# How can I improve my question?

I asked a question. It's getting downvoted and so far it's only been viewed 14 times. It's not obvious to me why it's being downvoted. Why is there disapproval against the question I asked?

I would understand if it was unclear and people were voting to close but this not happening. How can avoid this situation?

• sorry to be brutal but did you actually “work” on this or is it “just” an idea? Maybe just rephrasing would help. The sudden approximation is full of pitfalls (see aapt.scitation.org/doi/10.1119/1.1976231) and you questions reads like “check my work and see if anything is wrong”. Dec 17, 2021 at 3:25
• @ZeroTheHero I appreciate the honesty. I tried playing around with density matrices but your pointing towards the premise of the question of using the sudden approximation. I mean I could just ask the even more abstract question can we use non-unitary evolution to do any computation (but I think that would be another rollercoaster I suspect). If I am misusing the sudden approximation then by all means please post this as an answer? Dec 17, 2021 at 14:47
• You seem to have misunderstood part of my point. I’m not going to check if your calculation is right or wrong. I will point to the fact that whereas the evolution operator is unitary, it’s approximations or truncations are not, this in addition to possible issues in the paper mentioned above. See also farside.ph.utexas.edu/teaching/qm/Quantum/node81.html for an example where the sudden approximation clearly leads to non-unitarity. Dec 18, 2021 at 20:16

A few personal thoughts:

1. The title is highly unspecific. "Using non-unitary time evolution for a computation?" is not really a question. It says nothing about what is actually been asked. I also don't really understand where the "computation" bit comes from when reading the question.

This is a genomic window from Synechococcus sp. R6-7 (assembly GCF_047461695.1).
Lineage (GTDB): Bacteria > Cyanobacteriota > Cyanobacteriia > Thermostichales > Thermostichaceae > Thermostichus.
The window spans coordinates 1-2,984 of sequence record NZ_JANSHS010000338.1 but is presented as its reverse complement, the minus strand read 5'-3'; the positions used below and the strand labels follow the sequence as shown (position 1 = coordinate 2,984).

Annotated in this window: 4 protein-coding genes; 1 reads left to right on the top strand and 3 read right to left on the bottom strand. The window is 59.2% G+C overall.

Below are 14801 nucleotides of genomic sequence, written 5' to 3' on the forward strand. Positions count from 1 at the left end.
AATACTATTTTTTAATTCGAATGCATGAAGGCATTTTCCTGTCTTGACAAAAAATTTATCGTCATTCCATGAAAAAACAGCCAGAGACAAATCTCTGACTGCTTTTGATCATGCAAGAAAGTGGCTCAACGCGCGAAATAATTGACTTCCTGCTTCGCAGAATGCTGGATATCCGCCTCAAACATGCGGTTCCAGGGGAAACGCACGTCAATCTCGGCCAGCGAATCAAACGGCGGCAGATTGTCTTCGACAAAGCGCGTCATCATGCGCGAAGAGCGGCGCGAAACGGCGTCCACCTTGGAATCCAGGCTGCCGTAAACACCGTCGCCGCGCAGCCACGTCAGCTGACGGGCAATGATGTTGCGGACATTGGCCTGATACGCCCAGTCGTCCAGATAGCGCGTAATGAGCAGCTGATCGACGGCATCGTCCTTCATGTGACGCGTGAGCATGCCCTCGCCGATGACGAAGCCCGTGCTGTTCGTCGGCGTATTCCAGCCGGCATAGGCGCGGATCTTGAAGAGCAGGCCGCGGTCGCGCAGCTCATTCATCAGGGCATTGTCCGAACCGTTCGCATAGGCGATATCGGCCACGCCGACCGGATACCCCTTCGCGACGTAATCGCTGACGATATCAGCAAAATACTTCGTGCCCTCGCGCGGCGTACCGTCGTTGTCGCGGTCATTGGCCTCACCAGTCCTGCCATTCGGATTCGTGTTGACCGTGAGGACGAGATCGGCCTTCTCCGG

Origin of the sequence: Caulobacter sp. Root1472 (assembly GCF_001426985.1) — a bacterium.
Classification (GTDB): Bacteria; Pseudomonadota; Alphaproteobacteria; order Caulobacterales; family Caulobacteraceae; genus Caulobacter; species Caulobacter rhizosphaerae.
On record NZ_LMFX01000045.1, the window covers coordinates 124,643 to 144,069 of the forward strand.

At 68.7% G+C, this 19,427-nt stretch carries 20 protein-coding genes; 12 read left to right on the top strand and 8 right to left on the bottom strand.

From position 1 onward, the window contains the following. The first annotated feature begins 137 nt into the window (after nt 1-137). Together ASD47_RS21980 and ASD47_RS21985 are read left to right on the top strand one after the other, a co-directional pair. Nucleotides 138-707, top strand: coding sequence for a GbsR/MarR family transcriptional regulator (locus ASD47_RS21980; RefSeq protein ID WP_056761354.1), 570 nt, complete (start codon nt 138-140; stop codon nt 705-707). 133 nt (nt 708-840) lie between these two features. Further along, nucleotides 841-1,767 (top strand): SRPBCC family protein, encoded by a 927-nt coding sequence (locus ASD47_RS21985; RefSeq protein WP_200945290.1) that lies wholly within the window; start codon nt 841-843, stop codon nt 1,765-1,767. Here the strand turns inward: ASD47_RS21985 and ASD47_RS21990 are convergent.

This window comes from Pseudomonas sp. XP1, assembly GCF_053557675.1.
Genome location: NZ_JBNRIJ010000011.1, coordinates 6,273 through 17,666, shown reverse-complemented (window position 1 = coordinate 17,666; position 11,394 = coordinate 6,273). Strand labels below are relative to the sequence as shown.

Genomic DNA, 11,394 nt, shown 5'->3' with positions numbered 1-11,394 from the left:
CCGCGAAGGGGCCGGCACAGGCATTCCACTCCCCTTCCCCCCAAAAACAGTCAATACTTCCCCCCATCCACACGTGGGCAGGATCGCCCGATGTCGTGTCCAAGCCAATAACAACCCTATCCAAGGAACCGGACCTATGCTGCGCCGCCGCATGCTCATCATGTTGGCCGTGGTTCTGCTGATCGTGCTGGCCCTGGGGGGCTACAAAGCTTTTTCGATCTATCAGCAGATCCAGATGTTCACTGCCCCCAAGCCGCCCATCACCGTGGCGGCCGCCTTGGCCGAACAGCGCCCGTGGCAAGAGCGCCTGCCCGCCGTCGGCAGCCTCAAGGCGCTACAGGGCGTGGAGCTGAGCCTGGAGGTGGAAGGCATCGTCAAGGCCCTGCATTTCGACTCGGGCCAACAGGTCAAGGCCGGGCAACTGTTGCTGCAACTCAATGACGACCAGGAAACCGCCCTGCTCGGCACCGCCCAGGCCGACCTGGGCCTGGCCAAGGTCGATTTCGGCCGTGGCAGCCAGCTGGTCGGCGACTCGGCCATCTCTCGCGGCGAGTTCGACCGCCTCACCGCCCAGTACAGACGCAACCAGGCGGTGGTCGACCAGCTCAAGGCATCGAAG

2. Notation is better than the previous iteration of the question (which, btw, why did you not simply edit the other question in the first place?), but still, the presentation could be improved. The main missing thing is why one should care about this sort of thing in the first place.

3. You were already given other pointers/suggestions/criticisms in the comments of the question. Not directly addressing those by editing the question accordingly makes people think that you are not willing to accept constructive criticism and act on it. That, generally speaking, regardless of the merits of the comments themselves, tends to erode people's "good faith assumptions", which significantly increases the likelihood of getting downvotes, votes to close, and such.

Case in point, you were asked "Why are you doing this?", and you answer in the comments with "As the title says: Using non-unitary time evolution for a computation?", which clarifies next to nothing, and might be construed as condescending.

4. On a more general note, in my opinion, there are some types of questions for which Stack Exchange is simply not a great venue. You tend to ask questions about rather involved situations without giving sufficiently strong reasons why one should care about it. Such questions are imo rather hard to be put into a form that is well-fit for Stack Exchange. It would be much better to break up what you don't understand or find unclear about whatever problem you are working on, and ask more specific questions about specific points that might be of more general interest.

• So this comment was posted at 1 in the night before the comment was posted after the meta-post and I've just come back from work. I was already exhausted by 1 and I didn't think I had any energy to rewrite an answer. Despite the comment it was unclear to me why there was lack of clarity. Now, to address the points you wrote Dec 17, 2021 at 14:30
• 1. If the average converges to lets say (hypothetically) to pi. Then all I have to keep doing this experiment and take the average and I digits of pi upto which I have say 99% confidence. (P.S Im confused why you say "It says nothing about what is actually been asked" 2. I honestly would like to see the meta-post of providing "motivation for your question." I mean I'm just not very good at expressing motivation. "Using non-unitary time evolution for a computation?" Dec 17, 2021 at 14:40